I played a few hours of Call of Duty: Vanguard multiplayer last week, and if you’ve played any other Call of Duty of the past two years, then you basically have too. Like 2020’s Black Ops – Cold War, Vanguard is working from the same blueprint established by 2019’s Modern Warfare. That means Gunsmith and field equipment are back, every mode you’re used to is in there, and the game is destined to share the spotlight with Call of Duty: Warzone for the next year.
Except, unlike Cold War, Vanguard plays almost exactly like Modern Warfare/Warzone so far—everything from the tactical sprint, gun ballistics, perks, and weapon mounting are direct carryovers from Infinity Ward’s last CoD—which makes sense, considering Vanguard runs on an updated version of the same engine. As someone who thought Modern Warfare reinvigorated multiplayer and thinks Cold War is the Call of Duty equivalent of flat soda, it’s a step up from last year.
The standard multiplayer experience is so similar, actually, that Vanguard’s WW2 setting disappears into the background. Existing Warzone players can slip into Vanguard like a worn glove with guns that behave more or less the same as what they’re already shooting in Verdansk—the Thompson feels like your standard MP5, the PPSH shoots the same as the one that’s already in Warzone, and the German STG is the flexible M4 analog.
That level of familiarity may be exactly what some are looking for, but it strikes me as unadventurous. As a World War 2 game, Vanguard’s interpretation of history seems loose (I doubt there were many MP40s in circulation with a yellow dot sight plus 8 other add-ons), but it’s not fantastical, or anything close to Wolfenstein’s science fiction.
The guns get in the way of Vanguard playing like a quintessential WW2 game, and instead finds an awkward middle ground that feels like a repeat of 2019 in 1945. This was especially notable about halfway through our gameplay session, once we had a chance to mess around in Gunsmith and build a few classes. As I was running around causing havoc with an STG sporting an ACOG scope, foregrip, fast mags, precision barrel, and stippled grip, I realized I had accidentally put together the same exact rifle that I’ve been using since Modern Warfare, now flavored for WW2.
Which is kind of a shame, because Gunsmith is at its best when it feels like an experimental gun factory. Scrolling through the Vanguard attachments present in my build, I didn’t spot many that go beyond incremental tweaks to recoil or magazine size (a complaint I also had with Cold War). I certainly haven’t found anything as malleable as Modern Warfare’s FiNN LMG, an otherwise typical machine gun that could transform into a deadly hipfire-only mingun with a series of specialized attachments.
I hope that changes in the final game, but I suspect there’s a pretty good reason it won’t—Call of Duty: Warzone.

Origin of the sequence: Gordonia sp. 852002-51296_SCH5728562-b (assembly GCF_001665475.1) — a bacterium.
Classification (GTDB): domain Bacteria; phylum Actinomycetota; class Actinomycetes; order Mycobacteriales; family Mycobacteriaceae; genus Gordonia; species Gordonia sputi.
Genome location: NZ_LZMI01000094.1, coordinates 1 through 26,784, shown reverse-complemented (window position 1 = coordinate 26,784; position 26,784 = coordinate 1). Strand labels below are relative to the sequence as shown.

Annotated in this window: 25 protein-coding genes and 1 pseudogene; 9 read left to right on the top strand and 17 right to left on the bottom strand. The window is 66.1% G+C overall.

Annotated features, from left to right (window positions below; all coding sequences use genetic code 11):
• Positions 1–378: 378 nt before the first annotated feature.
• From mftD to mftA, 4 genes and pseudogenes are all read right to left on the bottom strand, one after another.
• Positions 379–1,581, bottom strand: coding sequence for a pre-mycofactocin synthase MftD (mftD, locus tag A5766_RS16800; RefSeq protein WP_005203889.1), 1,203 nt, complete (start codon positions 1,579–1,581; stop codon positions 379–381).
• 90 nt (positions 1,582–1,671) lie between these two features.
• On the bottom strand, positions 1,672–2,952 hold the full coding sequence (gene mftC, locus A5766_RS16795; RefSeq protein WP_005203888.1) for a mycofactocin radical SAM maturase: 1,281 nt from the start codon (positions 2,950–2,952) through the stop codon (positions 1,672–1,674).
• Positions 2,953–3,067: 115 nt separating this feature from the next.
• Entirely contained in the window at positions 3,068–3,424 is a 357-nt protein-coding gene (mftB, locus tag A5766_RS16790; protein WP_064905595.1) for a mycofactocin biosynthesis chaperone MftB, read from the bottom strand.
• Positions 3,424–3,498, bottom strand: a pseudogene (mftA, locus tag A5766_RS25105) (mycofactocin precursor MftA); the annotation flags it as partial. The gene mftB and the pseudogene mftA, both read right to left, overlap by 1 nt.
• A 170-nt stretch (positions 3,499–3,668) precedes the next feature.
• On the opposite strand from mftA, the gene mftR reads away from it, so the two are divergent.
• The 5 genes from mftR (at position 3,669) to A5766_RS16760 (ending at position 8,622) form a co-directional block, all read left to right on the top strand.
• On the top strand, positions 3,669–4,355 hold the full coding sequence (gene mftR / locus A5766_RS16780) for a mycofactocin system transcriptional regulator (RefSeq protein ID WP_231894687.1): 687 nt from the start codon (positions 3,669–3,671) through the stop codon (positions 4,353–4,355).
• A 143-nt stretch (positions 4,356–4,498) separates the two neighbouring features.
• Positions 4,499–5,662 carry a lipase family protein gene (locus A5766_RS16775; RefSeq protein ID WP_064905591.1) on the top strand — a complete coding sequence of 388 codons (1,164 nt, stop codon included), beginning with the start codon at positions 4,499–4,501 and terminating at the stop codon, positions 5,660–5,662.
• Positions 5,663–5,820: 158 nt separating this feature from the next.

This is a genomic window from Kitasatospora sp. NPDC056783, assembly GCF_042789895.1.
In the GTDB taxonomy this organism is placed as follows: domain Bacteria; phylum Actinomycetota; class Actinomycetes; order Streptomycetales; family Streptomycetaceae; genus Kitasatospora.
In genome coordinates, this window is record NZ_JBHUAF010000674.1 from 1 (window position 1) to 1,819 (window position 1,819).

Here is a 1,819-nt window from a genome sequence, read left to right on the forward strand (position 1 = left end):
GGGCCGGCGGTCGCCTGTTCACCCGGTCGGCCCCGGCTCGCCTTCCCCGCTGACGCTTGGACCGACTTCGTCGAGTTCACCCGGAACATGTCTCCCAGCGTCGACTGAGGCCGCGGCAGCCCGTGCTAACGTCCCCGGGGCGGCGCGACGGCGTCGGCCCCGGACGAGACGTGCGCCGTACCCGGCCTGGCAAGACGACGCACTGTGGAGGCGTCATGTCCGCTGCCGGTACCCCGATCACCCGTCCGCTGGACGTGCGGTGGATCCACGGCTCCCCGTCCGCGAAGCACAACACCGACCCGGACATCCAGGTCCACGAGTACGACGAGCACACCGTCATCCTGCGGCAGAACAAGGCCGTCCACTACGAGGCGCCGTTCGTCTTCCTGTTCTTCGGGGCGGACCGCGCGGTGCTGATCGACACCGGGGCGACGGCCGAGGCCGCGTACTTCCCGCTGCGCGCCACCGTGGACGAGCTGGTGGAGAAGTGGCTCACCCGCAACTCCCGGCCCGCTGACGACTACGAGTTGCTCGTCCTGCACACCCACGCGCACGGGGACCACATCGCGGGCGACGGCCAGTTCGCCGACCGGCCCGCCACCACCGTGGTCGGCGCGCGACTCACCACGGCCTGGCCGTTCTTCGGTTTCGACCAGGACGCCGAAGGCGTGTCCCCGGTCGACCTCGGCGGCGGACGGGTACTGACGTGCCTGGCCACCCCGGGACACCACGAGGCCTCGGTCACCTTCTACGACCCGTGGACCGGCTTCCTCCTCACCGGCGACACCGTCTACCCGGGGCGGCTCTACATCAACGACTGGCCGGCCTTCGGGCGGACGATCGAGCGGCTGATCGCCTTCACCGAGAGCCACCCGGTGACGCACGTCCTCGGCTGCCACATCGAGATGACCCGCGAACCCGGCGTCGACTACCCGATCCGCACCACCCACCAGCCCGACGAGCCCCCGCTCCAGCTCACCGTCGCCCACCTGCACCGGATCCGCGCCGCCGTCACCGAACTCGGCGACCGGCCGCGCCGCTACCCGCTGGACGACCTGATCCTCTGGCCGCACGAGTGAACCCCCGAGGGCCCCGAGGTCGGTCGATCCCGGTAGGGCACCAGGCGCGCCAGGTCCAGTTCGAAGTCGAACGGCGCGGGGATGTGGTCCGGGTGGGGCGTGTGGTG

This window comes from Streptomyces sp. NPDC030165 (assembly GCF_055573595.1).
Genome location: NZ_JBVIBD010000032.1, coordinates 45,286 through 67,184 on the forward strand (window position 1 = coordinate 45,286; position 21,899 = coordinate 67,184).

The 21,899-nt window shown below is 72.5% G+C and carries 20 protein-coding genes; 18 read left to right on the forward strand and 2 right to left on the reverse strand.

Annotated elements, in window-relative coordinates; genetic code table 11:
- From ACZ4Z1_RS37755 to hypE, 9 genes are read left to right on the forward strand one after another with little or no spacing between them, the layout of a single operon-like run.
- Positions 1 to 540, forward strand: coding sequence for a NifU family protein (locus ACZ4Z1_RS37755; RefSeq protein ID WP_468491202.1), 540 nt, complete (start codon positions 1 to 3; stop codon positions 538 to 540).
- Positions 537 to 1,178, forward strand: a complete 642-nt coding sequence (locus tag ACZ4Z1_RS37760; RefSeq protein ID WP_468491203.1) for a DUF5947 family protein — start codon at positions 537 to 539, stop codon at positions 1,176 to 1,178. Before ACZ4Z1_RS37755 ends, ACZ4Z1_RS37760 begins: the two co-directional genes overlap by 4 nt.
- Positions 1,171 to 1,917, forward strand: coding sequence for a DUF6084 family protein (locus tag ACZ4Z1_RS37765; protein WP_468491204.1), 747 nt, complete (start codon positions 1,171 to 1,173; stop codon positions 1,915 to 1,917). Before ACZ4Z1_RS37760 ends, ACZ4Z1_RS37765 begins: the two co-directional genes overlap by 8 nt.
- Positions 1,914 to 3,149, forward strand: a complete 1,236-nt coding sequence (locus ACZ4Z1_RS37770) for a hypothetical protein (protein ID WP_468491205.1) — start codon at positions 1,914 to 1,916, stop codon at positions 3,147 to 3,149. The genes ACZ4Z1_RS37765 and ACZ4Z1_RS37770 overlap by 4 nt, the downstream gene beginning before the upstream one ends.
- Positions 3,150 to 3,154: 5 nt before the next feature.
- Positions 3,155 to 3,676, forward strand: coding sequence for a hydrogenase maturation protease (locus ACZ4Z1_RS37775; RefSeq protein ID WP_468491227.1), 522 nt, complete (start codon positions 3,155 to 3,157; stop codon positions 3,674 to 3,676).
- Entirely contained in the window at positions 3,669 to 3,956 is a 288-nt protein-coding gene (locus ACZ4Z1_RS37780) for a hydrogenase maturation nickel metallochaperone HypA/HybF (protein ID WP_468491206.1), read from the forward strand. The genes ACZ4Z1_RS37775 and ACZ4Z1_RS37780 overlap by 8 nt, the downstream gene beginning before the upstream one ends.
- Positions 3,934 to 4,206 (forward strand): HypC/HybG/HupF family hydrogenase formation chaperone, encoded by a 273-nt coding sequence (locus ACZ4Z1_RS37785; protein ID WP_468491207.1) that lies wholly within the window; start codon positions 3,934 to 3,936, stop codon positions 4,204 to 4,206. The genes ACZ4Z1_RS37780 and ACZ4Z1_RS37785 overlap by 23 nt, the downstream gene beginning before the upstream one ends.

Sledgehammer has already committed to integrating all of Vanguard’s guns, attachments, cosmetics, and operators into Warzone sometime after launch. You can see how that would be a design constraint—how do you make an M1 Garand that feels good in 6v6 and in a battle royale? Considering how poorly that went for Cold War when its 30+ weapons entered Warzone all at once, it makes sense that Sledgehammer wouldn’t want to rock the boat with guns or attachments that can’t neatly slot into Warzone’s meta. It’s a shame that also means Vanguard will probably be less weird than its predecessors.
Maps & modes
Sledgehammer may be hesitating to make sweeping changes to Create A Class, but there are some interesting things going on with Vanguard’s maps. For one, every map now has wooden barricades pre-placed on certain doors, windows, and walls. You can melee individual planks to open limited sightlines to the other side, make a new door by shooting them to bits, or sprint straight through them to surprise whoever’s on the other side.
Barricades sounded like a neat idea when Activision showed it off in a press briefing last month, but I didn’t get much tactical use out of them in my initial multiplayer matches. It rarely feels like a good idea to stay in the same place for long in Call of Duty’s frantic multiplayer, so I wasn’t inspired to remodel walls with murder holes like I would in Rainbow Six Siege.
Sledgehammer hopes players will use them more strategically in Tactical mode, one of three combat pacing preferences available on Vanguard’s matchmaking screen. Each of the three, Tactical, Assault, and Blitz, dictates the max player count of the match. The exact number of players can vary based on which of Vanguard’s 16 maps you’re playing, but we mostly stuck to the standard 6v6 Tactical mode. The smallest Blitz match I played was 12v12, and the largest was a whopping 24v24. After two consecutive years of weekly playlist updates that add and remove mode variants seemingly at random, it’s nice that Vanguard’s is somewhat democratizing the process by letting you set the size of matches. If standard 6v6 is your thing, then turn off Blitz and that’s all you’ll ever get. Keep all three pacings on and you’ll get a mix of everything.
Though, the Blitz mode may need some tweaking on certain maps. The 48-player match I played on Red Star, a multi-square block chunk of Moscow and the biggest map I saw all day, was a disaster. The map was so overcrowded that every corner was a meat grinder and I was routinely killed moments after respawning.
I’m feeling a lot better about Vanguard than I was this time last year about Cold War, but Call of Duty still seems to be spinning its wheels and making changes for change’s sake. And in a year in which a new Battlefield and Halo are still yet to come, I’m not sure more of the same is enough to keep my attention.
PS: Here’s a gif of me running myself over with an exploding tank bot.